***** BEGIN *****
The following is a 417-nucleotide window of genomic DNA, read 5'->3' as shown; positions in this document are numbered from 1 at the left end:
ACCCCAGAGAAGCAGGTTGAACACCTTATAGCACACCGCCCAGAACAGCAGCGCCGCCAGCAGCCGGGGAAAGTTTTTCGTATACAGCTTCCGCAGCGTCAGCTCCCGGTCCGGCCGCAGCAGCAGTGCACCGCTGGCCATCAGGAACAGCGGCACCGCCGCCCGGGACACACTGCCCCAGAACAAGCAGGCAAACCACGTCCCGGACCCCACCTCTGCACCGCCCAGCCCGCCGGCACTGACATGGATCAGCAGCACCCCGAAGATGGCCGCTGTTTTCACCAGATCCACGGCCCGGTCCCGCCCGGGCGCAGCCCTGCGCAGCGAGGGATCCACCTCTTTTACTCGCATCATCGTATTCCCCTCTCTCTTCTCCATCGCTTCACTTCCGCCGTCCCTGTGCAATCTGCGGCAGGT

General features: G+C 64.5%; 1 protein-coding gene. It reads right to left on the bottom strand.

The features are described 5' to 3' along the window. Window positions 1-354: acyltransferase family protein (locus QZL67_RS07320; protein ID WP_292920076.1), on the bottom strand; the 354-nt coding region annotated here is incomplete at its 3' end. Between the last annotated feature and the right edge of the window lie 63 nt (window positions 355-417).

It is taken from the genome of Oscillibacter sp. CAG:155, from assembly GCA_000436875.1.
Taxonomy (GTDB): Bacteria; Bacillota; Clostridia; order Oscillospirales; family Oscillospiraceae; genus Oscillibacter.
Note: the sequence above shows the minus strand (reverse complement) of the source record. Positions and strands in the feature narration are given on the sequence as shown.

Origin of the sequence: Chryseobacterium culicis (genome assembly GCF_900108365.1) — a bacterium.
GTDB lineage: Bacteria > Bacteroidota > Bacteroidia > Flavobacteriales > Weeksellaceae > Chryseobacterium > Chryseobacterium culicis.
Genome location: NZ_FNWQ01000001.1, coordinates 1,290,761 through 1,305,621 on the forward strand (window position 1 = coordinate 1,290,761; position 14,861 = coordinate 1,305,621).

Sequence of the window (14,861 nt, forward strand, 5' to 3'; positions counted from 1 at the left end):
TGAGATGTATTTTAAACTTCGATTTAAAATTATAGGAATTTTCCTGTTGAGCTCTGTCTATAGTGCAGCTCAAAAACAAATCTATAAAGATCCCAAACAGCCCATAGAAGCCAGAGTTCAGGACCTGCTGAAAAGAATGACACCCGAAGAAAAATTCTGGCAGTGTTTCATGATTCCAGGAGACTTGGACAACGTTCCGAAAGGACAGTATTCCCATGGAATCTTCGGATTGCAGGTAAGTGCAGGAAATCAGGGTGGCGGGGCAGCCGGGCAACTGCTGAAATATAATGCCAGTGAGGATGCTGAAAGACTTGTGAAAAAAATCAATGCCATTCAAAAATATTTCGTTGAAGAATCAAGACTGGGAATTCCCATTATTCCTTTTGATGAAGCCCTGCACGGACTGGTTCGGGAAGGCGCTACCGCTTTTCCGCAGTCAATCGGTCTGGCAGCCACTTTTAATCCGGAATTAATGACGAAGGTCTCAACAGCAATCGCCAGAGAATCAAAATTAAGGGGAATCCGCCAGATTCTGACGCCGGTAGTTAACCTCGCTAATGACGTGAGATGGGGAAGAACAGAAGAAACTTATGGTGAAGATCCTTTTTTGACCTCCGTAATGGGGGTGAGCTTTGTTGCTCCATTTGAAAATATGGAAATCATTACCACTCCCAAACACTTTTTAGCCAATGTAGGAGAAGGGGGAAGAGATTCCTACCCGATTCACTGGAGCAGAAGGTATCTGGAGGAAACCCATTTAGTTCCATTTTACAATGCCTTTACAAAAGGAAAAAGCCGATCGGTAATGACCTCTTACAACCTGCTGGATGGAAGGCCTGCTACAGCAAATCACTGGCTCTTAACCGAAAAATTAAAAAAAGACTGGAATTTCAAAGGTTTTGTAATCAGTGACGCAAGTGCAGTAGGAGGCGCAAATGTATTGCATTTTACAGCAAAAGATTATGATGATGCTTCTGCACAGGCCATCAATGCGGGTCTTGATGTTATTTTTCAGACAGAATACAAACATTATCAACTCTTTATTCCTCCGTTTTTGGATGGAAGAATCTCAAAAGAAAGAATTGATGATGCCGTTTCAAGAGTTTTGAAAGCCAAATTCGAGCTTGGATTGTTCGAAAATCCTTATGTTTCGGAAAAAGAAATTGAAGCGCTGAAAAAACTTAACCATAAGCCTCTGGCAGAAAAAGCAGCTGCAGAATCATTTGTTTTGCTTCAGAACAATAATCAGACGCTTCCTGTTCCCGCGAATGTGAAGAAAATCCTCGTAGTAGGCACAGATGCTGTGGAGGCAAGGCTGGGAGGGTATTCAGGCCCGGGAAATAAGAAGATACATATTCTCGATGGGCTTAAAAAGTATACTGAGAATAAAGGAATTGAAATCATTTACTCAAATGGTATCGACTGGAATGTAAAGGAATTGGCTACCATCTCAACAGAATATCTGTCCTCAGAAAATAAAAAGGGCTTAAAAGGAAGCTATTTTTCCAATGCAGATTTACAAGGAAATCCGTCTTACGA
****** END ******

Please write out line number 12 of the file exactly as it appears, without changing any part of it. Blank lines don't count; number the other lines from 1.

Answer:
TGAGATGTATTTTAAACTTCGATTTAAAATTATAGGAATTTTCCTGTTGAGCTCTGTCTATAGTGCAGCTCAAAAACAAATCTATAAAGATCCCAAACAGCCCATAGAAGCCAGAGTTCAGGACCTGCTGAAAAGAATGACACCCGAAGAAAAATTCTGGCAGTGTTTCATGATTCCAGGAGACTTGGACAACGTTCCGAAAGGACAGTATTCCCATGGAATCTTCGGATTGCAGGTAAGTGCAGGAAATCAGGGTGGCGGGGCAGCCGGGCAACTGCTGAAATATAATGCCAGTGAGGATGCTGAAAGACTTGTGAAAAAAATCAATGCCATTCAAAAATATTTCGTTGAAGAATCAAGACTGGGAATTCCCATTATTCCTTTTGATGAAGCCCTGCACGGACTGGTTCGGGAAGGCGCTACCGCTTTTCCGCAGTCAATCGGTCTGGCAGCCACTTTTAATCCGGAATTAATGACGAAGGTCTCAACAGCAATCGCCAGAGAATCAAAATTAAGGGGAATCCGCCAGATTCTGACGCCGGTAGTTAACCTCGCTAATGACGTGAGATGGGGAAGAACAGAAGAAACTTATGGTGAAGATCCTTTTTTGACCTCCGTAATGGGGGTGAGCTTTGTTGCTCCATTTGAAAATATGGAAATCATTACCACTCCCAAACACTTTTTAGCCAATGTAGGAGAAGGGGGAAGAGATTCCTACCCGATTCACTGGAGCAGAAGGTATCTGGAGGAAACCCATTTAGTTCCATTTTACAATGCCTTTACAAAAGGAAAAAGCCGATCGGTAATGACCTCTTACAACCTGCTGGATGGAAGGCCTGCTACAGCAAATCACTGGCTCTTAACCGAAAAATTAAAAAAAGACTGGAATTTCAAAGGTTTTGTAATCAGTGACGCAAGTGCAGTAGGAGGCGCAAATGTATTGCATTTTACAGCAAAAGATTATGATGATGCTTCTGCACAGGCCATCAATGCGGGTCTTGATGTTATTTTTCAGACAGAATACAAACATTATCAACTCTTTATTCCTCCGTTTTTGGATGGAAGAATCTCAAAAGAAAGAATTGATGATGCCGTTTCAAGAGTTTTGAAAGCCAAATTCGAGCTTGGATTGTTCGAAAATCCTTATGTTTCGGAAAAAGAAATTGAAGCGCTGAAAAAACTTAACCATAAGCCTCTGGCAGAAAAAGCAGCTGCAGAATCATTTGTTTTGCTTCAGAACAATAATCAGACGCTTCCTGTTCCCGCGAATGTGAAGAAAATCCTCGTAGTAGGCACAGATGCTGTGGAGGCAAGGCTGGGAGGGTATTCAGGCCCGGGAAATAAGAAGATACATATTCTCGATGGGCTTAAAAAGTATACTGAGAATAAAGGAATTGAAATCATTTACTCAAATGGTATCGACTGGAATGTAAAGGAATTGGCTACCATCTCAACAGAATATCTGTCCTCAGAAAATAAAAAGGGCTTAAAAGGAAGCTATTTTTCCAATGCAGATTTACAAGGAAATCCGTCTTACGA